Take up a new hobby, find new friends or hell … Smoke a big marijuana joint. Just don’t drink. Your future YOU will thank you for it.

    Reply
    • Blackrose
      Blackrose says:

      I’ve been hospitalized 3 times with acute pancreatitis. The first time they didn’t tell me that’s what it was, so when I got out I didn’t do anything differently. I kept smoking, and drinking alcohol (and quite a lot) as well as my 3 XL coffees a day. I was hospitalized again a year later.

      This time I was told no more alcohol, no fatty foods and I should quit smoking.

      I quit alcohol for 3 months, not a drop, while living on a 20g of fat a day diet. I then started slowly adding back in some light wine and some fat. A pizza here, a chocolate bar there. The only change I made to my coffee was I switched from cream and 2 sugar, to two milk and 1 sugar, but still drank over 2 liters of coffee a day.

      I made it a full 2 years without another attack and hospitalization. As I went longer and longer without an attack I started drinking more and more alcohol and way more bad bad food. Fast food or pizza more then 2 times a week. I think this is what brought me back into the hospital.

      Everyone is different and in no way is this advice, just my story. But for me, if I keep my alcohol to wine and not hard stuff and keep it to the weekend or every other weekend, and keep the fatty crap food to just a treat every now and then I think I will be fine (I was fine for 2 years). No intentions of quitting drinking completely or giving up my coffee or my smoking.

      Bottom line is everyone is different, and you should listen to your body, if you have a coffee and it hurts or makes you feel sick and you don’t want to feel that way don’t do it.

      Reply
  6. Candy
    Candy says:

    Caffeine is known for preventing optimal absorption of many nutrients, especially minerals. I started regularly drinking coffee several months ago, and I noticed on my last blood test results that serum ferritin has dropped to only one third of what it was only a few months ago. If malabsorption isn’t stabilized, caffeine is likely to make nutrient deficiencies even worse…

    Reply
  7. Gene Rogers
    Gene Rogers says:

    I agree with Jimmyp 110% on his comments. I was diagnosed with pancreatitis around 4 months ago and haven’t even considered a drink or drop of alcohol. It comes down to weather you want to die or live…..NO JOKE! I have drink my entire life starting at 16 and now I’m mid 50’s and I’m more angry at alcohol for the pain. I don’t want to die, want to spead time with kids and grow old with them. Faced with death is so surreal that I don’t miss alcohol. Dianna, find a hobby, learn golf, you will worry about hitting the ball than hitting a drink:) just my 2 cents worth, sorry so long, just want ppl to understand how serious this is. Good Luck to all that suffer from this horrible disease.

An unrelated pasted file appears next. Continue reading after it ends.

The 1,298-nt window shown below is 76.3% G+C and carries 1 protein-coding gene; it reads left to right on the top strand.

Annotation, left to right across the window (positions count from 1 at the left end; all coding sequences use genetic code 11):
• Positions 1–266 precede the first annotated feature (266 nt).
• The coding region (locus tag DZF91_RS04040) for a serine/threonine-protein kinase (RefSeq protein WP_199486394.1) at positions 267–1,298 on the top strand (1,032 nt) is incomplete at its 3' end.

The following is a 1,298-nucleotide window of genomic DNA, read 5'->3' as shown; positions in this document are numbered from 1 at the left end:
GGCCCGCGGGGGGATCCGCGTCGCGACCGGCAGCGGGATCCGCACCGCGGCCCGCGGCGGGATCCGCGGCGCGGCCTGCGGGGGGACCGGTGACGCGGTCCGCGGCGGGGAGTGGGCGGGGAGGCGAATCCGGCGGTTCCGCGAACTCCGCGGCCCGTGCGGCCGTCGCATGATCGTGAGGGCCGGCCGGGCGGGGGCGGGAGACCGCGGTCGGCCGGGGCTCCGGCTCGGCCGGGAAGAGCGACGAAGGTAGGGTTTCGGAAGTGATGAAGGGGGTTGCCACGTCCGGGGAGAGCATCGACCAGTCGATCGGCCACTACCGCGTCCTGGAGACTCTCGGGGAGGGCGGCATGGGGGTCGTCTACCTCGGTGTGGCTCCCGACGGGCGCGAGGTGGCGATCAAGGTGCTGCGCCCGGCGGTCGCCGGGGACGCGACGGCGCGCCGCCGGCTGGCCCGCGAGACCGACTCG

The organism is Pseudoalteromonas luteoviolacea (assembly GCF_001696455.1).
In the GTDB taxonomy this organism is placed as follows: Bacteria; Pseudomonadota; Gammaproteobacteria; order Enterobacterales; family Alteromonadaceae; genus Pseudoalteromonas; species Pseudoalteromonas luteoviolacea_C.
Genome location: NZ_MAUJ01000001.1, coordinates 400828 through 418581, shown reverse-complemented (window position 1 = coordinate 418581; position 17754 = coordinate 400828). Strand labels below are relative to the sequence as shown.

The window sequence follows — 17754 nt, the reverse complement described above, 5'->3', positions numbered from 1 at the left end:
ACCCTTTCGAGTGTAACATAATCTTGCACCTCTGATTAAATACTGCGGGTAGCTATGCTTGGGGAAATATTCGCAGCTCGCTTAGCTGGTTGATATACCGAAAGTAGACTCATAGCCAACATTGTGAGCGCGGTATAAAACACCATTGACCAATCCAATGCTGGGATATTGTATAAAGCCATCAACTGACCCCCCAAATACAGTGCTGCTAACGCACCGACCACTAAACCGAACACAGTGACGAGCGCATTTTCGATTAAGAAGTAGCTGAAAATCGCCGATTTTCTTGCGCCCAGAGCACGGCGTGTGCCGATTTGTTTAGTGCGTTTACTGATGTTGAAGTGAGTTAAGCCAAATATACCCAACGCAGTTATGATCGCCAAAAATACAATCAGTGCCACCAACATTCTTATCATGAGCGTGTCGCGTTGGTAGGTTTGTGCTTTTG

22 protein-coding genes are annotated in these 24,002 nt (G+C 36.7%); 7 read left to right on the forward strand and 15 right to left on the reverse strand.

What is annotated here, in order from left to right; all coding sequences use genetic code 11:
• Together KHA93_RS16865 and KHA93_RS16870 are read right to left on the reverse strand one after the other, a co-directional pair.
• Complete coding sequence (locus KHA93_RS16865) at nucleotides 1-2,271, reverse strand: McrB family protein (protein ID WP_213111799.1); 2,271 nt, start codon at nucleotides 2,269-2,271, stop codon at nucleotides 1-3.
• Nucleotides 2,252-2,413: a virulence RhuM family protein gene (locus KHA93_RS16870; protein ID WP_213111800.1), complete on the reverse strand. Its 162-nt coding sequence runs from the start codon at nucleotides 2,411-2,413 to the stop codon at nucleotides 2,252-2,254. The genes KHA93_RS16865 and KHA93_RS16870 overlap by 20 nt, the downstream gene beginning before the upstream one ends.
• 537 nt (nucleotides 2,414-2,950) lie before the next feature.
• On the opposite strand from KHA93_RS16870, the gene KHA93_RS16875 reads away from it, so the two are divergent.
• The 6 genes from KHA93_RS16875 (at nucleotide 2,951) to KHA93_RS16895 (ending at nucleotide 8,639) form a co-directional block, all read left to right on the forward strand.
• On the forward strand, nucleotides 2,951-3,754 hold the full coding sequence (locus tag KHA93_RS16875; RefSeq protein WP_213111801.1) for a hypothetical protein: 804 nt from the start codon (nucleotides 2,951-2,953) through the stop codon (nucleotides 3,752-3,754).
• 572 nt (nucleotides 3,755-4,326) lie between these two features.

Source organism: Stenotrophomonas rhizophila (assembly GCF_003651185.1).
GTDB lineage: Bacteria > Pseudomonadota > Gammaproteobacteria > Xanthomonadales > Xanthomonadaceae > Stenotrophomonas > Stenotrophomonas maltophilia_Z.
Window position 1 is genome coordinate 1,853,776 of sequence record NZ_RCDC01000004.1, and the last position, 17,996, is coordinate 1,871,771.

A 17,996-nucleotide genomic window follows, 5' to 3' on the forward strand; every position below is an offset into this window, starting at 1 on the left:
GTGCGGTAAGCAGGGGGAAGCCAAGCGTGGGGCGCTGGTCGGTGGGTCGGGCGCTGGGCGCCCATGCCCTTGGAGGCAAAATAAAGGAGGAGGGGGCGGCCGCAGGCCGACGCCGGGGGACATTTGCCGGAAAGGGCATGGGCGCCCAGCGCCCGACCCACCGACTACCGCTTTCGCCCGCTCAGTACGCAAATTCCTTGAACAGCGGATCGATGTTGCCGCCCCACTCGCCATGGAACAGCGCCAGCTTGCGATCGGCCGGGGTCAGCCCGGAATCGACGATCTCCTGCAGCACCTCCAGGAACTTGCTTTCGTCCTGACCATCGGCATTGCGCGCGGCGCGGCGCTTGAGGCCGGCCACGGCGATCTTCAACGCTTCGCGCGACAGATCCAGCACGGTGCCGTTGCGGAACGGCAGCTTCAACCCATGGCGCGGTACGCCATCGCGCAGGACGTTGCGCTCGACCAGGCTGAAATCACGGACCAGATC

Reply
  8. Brando
    Brando says:

    Dietitian here. Most of the studies I see re: this topic suggest that moderate coffee consumption could have a mild protective effect on alcoholic pancreatitis. In chronic pancreatitis, significant damage to the pancreas is already done, so pain regardless as to what one eats could be an unfortunate reality if the chronic panc is severe enough. Cream and other additives, such as sugar, could stimulate the pancreas and cause pain. Epigastric pain could also be due to GERD (acid reflux), which coffee is known to exacerbate in some individuals. The take home here is that research is limited, so start small and test your personal tolerance. The rule of thumb for general health is to keep caffeine intake under 300 mg daily (roughly 2-3 6 oz cups of coffee daily). Google “caffeine content beverages” for more info on what sources of caffeine are out there. There isn’t enough research to definitely say “yay” or “nay” here. I suggest 4-6 small, low fat meals daily, keeping intake within guidelines, sticking only to black coffee or plain teas, and abstaining if it seems like a trigger for chronic panc pain.

    Reply
  9. Christina
    Christina says:

    I’m 39 years old was diagnosed with chronic pancreatitis last year. Im struggle massively with this disease. My chronic pancreatitis isn’t from alcohol abuse. The Physicians think it is from long term use of Depakote which was given to me to treat seizures. Im finding everything from spaghetti to coffee makes the pancreatitis unbearable. Coffee is hands down a contributor to chronic pancreatitis flare up. Coffee was a major part of my morning routine. Sad to see it go but the pain is not worth it!

    Reply